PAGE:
Ford announced on Tuesday that rather than move production of its popular Ford Focus to Mexico, it would instead move production to China, in a decision that likely won’t sit right with US President Donald Trump.
Trump has a long history of claiming to want to put “America first.” During his campaign last year, he memorably bashed Ford after the company announced plans to build a $1.8 billion plant in Mexico to take over production of the Ford Focus from an existing plant in Michigan. Then, Trump congratulated himself when the company began to back down.
Word is that Ford Motor, because of my constant badgering at packed events, is going to cancel their deal to go to Mexico and stay in U.S.
— Donald J. Trump (@realDonaldTrump) October 25, 2015
In January, Ford officially cancelled its Mexico plans and instead decided to keep production in Michigan and in other locations in the US. Afterward, Trump congratulated the company in a series of tweets, thanking them for fostering business at home.
However, apparently Ford had other locations in mind.
Ford said last week that it will expand in Michigan and U.S. instead of building a BILLION dollar plant in Mexico. Thank you Ford & Fiat C!
— Donald J. Trump (@realDonaldTrump) January 9, 2017
Ford’s new China factory will begin operations in Chongqing in 2019 after production at the Michigan factory ends. According to Bloomberg, Joe Hinrichs, Ford’s president of international affairs, thinks that the switch to China is nothing to get excited about.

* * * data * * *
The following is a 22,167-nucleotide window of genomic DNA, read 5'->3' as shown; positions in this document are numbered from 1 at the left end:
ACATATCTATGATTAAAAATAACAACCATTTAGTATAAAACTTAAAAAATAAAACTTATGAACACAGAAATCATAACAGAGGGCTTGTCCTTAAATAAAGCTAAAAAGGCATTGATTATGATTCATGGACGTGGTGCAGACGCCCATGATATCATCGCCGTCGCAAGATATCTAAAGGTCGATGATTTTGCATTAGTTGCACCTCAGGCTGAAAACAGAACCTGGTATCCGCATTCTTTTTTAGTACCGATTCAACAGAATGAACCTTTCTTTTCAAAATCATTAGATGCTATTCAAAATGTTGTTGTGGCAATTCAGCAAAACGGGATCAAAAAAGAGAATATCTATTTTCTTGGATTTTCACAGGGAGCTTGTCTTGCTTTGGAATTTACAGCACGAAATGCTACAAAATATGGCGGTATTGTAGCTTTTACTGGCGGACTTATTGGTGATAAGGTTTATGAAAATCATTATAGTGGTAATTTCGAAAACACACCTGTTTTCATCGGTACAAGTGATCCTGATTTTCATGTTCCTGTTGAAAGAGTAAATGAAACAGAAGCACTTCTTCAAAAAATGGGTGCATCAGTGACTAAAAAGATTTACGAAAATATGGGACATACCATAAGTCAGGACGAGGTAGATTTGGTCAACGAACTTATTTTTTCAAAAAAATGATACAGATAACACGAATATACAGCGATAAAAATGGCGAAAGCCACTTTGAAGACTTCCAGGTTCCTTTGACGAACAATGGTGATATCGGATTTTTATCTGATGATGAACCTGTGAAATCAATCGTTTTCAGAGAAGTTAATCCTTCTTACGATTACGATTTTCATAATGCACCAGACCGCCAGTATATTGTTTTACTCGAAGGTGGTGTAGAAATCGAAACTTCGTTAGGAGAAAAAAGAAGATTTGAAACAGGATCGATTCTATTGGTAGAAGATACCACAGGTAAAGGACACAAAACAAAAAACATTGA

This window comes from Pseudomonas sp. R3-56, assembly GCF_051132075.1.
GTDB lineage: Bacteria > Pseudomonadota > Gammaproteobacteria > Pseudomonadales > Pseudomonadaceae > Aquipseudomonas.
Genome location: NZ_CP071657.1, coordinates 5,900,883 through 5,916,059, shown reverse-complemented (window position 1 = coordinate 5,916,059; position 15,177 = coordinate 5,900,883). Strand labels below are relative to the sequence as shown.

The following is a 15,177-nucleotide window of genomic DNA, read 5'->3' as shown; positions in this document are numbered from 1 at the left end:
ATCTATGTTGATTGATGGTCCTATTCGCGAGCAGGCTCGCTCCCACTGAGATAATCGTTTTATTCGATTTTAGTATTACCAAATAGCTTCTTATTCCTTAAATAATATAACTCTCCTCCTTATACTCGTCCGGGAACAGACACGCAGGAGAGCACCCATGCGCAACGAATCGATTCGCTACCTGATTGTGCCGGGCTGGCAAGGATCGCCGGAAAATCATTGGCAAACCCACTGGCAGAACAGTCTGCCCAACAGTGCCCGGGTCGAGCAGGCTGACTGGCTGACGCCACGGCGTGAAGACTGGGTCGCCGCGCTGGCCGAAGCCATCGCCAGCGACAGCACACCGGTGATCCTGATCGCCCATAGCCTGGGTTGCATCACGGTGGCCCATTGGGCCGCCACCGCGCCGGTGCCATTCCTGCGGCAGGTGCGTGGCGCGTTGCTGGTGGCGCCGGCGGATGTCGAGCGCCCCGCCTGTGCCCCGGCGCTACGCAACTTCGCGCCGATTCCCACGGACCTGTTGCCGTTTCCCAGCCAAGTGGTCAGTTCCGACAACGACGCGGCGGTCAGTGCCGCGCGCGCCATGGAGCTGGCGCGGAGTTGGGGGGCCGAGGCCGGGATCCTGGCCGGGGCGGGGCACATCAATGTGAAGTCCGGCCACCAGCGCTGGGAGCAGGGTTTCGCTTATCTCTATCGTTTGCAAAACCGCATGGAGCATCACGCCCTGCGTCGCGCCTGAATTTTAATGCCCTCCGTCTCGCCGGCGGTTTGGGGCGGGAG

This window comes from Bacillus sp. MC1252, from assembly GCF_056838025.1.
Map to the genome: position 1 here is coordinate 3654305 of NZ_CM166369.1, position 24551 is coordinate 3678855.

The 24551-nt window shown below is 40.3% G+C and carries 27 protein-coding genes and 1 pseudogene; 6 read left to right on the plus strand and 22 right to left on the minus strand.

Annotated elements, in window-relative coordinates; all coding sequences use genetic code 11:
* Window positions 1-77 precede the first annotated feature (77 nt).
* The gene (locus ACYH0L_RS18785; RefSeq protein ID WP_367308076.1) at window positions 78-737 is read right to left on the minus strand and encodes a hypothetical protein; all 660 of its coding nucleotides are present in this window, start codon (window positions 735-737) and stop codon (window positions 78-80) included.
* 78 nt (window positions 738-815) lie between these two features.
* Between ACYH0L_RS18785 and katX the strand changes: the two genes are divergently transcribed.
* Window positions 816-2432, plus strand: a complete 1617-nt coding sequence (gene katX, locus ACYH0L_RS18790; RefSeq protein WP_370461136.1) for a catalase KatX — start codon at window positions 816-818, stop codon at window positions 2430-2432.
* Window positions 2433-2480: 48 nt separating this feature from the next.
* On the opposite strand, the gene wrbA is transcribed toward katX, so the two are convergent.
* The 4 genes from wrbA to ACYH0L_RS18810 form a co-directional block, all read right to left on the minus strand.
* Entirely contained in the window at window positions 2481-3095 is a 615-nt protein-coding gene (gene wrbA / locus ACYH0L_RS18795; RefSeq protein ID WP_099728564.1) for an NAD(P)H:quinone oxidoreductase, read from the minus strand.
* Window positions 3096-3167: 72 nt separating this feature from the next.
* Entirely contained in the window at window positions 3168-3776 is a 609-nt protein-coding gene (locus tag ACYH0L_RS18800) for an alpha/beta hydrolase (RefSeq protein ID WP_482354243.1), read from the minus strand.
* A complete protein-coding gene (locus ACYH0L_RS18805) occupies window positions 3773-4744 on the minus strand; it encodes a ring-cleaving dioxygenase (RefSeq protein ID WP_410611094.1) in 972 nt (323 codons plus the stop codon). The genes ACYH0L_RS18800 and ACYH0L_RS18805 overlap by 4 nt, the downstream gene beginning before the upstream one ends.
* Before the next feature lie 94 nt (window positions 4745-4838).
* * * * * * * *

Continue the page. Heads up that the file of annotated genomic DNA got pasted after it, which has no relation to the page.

“Consumers care a lot more about the quality and the value than they do about the sourcing location,” he said. “iPhones are produced in China and people don’t really talk about it.”
Big announcement by Ford today. Major investment to be made in three Michigan plants. Car companies coming back to U.S. JOBS! JOBS! JOBS!
— Donald J. Trump (@realDonaldTrump) March 28, 2017
In recent years, Mexico has always been a popular destination for American companies because of its cheap labor and proximity to the US, but Ford’s decision to choose China instead may have huge implications for the future of car manufacturing in Asia. Especially since they expect to save $1 billion with the move.
Reuters points out that other American car companies are alreadly operating in China. General Motors started exporting Buicks and Cadillacs from the Middle Kingdom last year. Meanwhile, Swedish luxury vehicle manufacturer Volvo is now owned by a Chinese company. Ford, however, outwardly prides itself on its American workforce and domestic business endeavors.
But its move is part of a larger trend in the industry. Until recently, Americans refused to buy Chinese-made cars, believing them to be unreliable. Now Hinrichs comes to China’s defense.
“The quality is very good in our plants there,” he said. “China is capable of producing at the same global level standards we have everywhere else.”
Trump has not yet given his opinion on Ford’s decision, but chances are, he’ll tweet about it soon.
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